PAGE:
Nutrient accessions in a mixed conifer-angiosperm forest in northern New Zealand
Enright, N.J. (2001) Nutrient accessions in a mixed conifer-angiosperm forest in northern New Zealand. Austral Ecology, 26 (6). pp. 618-629.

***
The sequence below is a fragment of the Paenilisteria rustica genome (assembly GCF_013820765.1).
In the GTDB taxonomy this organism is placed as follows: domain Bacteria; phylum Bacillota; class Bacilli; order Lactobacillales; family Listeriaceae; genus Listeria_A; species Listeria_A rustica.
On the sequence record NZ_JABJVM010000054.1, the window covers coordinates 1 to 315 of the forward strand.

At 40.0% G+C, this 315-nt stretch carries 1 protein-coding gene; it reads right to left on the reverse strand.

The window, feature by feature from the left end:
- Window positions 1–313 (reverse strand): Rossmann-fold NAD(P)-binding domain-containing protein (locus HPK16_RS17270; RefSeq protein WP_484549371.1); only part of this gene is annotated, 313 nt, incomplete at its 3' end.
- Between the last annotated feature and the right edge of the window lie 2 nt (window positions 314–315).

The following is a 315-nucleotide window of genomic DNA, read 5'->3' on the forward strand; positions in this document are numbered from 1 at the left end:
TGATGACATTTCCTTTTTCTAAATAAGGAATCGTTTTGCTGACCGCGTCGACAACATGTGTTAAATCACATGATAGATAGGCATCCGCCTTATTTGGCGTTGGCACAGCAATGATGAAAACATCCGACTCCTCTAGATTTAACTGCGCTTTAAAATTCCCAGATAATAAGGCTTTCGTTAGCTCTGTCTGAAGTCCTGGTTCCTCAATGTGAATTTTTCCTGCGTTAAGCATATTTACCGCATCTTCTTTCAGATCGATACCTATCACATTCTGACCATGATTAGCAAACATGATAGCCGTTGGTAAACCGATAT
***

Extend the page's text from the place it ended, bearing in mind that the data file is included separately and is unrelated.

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Nutrient accessions in litterfall are described for a mixed conifer (mostly Agathis australis D.Don (Lindl.), New Zealand kauri) and angiosperm temperate forest in northern New Zealand to determine the relative contributions to nutrient cycling of the conifer and angiosperm components of the forest. Concentrations for many nutrients were significantly lower in conifer litterfall fractions than for equivalent angiosperm fractions. Angiosperm leaves had concentrations of N and P twice those found in conifer leaf fall. Despite a large contribution to litterfall from weight, conifer reproductive parts (mostly cone scales) were very low in nutrients (especially N, P and Ca). Whereas angiosperm litterfall constituted < 45% of total litterfall by weight, nutrient accessions from the angiosperm component accounted for 45–60% of total nutrient accessions and the conifer fraction for only 30–45%, almost the exact reverse of their contributions to litterfall by weight. Of the macronutrients, P (3 kg ha–1 year–1) showed the lowest rate of accession in litterfall while Ca (84 kg ha–1 year–1) showed the highest. Faunal detritus, although < 1% of total litterfall by weight, contributed 10% of total P and 4% of total N reaching the forest floor via the litterfall pathway each year. The C:N and C:P ratios in litterfall and litterstore were all well above the levels at which mineralization is likely to occur. Based on the estimated residence times, long-term immobilization was more likely for N than for P. The annual pattern of nutrient accessions differed for the two components, with angiosperm accessions highest in spring and summer, and conifer accessions highest in autumn, due largely to a peak in litterfall of reproductive parts at that time of year. It is argued that differences in litter quality, decomposition rates and spatial and temporal patterns of litterfall for angiosperm versus conifer components of the forest, in conjunction with long-term disturbance regimes, may contribute to conifer–angiosperm coexistence.
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